Strike while the Iron is…
When was the last transport strike which had a significant local effect? I remember walking to work one day in 2011 or 2012. Many students were not able to go to school. There was no official suspension of classes. I have forgotten what the strike was for. It was probably against increasing oil price. (It usually is.) I’m too lazy to look up old news articles on the date. I’m pretty sure it was around that time. If so, it has been over 10 years. Maybe there had been strikes after that or before this recent one, but that is the last one that I could remember that had an empirical effect.
When I heard of the plan of a strike, it caught my attention because it raised the possibility of suspension of classes. (In case you notice, there’s this part of me that’s always on the lookout for a reason for suspension of work and for me to just bum around at home.) But when I further found out that the transport groups were planning a week-long strike, I was taken aback. Are they serious? That’s giving away a week’s wages to make a statement of protest. Even before the official announcement and without inside information from local transport groups, I knew already that the local sector would not join such a strike. (I think that has been the stand of the local groups. That’s why we haven’t been feeling any transport suspension in the past 10 years.) I do understand and respect citizens’ rights to protest, but a whole week is seriously suicidal. That has to hurt the drivers more than anyone else. Work could be done at home. Classes could be suspended. Eventually, people could adjust to the inconvenience. But while they’re at it, jeepney drivers won’t get paid. It’s not even a guarantee that their cause would be heard by the government. I understand the local consensus for them to go on with the transport routes and leave the strikers to themselves. In that way, they would keep earning some cash, despite the high price of oil. Who knows? It may increase again some time soon.
I know that this has been going on for some time now. But this got me thinking, why does the jeepney have to be modernized anyway? Reportedly, “The government transport modernization program, first launched in 2017, aims to replace dangerously dilapidated and old passenger jeepneys and vans with modern vehicles, which have safety features and conform with carbon emissions standards” (apnews.com). As my nephew (who was born and raised in the US and is practically and culturally, an American) would put it, “Why is it so dirty?”, when talking about a clean tricycle. I’m guessing he means it looks old and dilapidated. I guess that’s how Filipino culture goes, what was then referred to as segunda mano is no called as “ukay-ukay” and contracted to UK. How many Japan surplus product live sellers do you know? We’re going to have that old laptop fixed until it ultimately gives up beyond repair. The same goes with the old rusty buses that roam around the city streets. It was already 90’s and I still would see those old Love Buses around Manila. The colorful design and lettering was obviously psychedelic and hippie inspired, but there they were blending with modern culture. There’s also that mindset of “we can’t afford it” when some financial scheme could feasibly be worked out. Some Filipinos would simply resign themselves to their fate in the perspective that it could not be done.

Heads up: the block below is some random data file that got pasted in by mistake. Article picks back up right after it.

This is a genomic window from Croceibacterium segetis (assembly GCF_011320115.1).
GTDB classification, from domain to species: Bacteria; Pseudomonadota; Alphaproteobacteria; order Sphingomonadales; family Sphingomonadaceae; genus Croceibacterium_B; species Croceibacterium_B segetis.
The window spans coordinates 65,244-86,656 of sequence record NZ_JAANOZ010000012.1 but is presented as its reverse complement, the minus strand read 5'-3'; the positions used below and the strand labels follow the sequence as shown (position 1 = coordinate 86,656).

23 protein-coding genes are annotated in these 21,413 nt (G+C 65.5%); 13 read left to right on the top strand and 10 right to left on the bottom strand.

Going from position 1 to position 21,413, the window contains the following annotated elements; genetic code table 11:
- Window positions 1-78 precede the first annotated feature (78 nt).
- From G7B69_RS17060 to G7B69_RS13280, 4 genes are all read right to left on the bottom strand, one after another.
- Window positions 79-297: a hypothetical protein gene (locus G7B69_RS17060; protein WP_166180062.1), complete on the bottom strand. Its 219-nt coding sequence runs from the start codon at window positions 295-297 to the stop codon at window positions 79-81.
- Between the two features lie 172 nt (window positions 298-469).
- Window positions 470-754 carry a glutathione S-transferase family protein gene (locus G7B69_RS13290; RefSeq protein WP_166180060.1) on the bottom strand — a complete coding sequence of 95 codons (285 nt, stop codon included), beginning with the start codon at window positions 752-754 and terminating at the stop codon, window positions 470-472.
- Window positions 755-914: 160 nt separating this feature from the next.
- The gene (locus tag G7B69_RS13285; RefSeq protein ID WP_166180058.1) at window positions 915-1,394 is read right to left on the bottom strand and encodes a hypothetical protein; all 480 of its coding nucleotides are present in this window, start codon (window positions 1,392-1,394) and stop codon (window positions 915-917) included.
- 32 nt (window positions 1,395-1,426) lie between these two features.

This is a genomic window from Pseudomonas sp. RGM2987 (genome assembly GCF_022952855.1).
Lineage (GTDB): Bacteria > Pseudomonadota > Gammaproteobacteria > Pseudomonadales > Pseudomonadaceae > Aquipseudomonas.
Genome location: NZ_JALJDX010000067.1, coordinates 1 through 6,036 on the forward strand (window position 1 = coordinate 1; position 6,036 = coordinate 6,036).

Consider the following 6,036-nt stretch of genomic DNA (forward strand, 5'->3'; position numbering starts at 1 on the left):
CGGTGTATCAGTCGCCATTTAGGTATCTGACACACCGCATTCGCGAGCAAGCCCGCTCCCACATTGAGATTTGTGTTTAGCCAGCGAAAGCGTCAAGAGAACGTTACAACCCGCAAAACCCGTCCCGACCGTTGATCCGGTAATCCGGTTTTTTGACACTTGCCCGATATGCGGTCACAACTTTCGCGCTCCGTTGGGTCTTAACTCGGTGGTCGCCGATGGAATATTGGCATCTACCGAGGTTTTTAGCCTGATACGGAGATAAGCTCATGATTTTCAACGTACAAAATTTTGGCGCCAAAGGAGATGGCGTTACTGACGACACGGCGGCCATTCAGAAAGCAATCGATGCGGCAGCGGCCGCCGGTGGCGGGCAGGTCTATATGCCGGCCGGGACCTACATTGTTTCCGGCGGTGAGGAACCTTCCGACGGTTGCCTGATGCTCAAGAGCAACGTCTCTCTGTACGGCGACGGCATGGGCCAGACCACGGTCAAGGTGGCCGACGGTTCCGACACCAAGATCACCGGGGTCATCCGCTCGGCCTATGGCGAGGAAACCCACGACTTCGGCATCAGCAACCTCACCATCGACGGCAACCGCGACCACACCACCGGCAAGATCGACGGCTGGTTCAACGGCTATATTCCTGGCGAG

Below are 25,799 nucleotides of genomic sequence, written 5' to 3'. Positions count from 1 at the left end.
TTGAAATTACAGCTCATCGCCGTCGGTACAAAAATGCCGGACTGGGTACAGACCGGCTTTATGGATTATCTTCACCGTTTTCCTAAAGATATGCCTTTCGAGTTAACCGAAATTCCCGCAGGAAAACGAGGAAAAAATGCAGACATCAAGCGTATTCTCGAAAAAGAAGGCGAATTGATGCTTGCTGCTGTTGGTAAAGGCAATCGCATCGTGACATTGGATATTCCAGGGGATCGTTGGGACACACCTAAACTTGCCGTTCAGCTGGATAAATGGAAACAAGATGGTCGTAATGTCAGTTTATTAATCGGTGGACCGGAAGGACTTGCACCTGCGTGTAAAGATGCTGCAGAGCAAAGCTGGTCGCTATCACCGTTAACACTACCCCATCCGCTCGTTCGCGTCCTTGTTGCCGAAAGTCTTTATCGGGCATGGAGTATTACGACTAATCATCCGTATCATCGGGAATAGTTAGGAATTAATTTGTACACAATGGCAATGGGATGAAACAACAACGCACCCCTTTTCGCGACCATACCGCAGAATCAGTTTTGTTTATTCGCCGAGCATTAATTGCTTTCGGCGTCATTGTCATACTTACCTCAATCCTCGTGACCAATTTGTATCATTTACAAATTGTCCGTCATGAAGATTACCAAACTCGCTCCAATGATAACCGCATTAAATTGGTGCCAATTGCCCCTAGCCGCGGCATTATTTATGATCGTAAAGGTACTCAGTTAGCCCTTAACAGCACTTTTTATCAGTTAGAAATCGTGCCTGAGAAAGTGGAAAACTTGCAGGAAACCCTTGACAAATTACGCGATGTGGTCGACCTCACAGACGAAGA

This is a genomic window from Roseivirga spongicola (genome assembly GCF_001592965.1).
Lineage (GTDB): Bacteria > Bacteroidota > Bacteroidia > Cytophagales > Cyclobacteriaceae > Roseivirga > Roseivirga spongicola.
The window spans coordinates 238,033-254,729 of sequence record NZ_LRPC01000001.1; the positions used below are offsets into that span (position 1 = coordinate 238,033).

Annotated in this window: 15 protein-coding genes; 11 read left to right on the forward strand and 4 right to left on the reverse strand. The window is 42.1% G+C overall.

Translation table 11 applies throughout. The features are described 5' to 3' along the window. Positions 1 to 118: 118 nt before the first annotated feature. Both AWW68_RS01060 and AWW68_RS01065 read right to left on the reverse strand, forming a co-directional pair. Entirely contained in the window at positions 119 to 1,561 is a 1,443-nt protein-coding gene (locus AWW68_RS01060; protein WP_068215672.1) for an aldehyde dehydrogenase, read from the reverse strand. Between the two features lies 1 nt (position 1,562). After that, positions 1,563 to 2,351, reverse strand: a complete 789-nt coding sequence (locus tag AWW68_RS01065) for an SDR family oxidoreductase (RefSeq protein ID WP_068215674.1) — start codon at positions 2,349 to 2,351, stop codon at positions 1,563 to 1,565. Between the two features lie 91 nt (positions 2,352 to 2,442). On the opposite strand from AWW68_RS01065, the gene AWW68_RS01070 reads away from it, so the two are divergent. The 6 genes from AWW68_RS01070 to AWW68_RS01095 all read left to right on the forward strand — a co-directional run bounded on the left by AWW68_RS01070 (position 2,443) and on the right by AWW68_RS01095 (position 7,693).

Road and environmental safety are noble aspirations, but realistically, I don’t think the government would be able to chase the rusty rumblers off the road. I think, a more culturally sensitive direction would be to focus implementation initially on a specific part of NCR; then slowly, work on the adjacent regions from there. Maybe, they could work on Region IV-A and IV-B next, then Region III, and VII and so on. But I don’t think we could expect a 100% modern jeepney nation. There would always be some stubborn antique aficionado in some town who would insist on his right to drive his corroded Pinoy for sentimental reasons. If the authorities force a total jeepney modernization on the nation, they would be running after old jeeps like they have been chasing drug pushers, fraternity hazers, and illegal street vendors who would frantically run with their goods when PSO officers come along, and then come back to set up shop again when the cops are gone.
Psalm 57:1: “I will take refuge in the shadow of Your wings until the danger has passed.”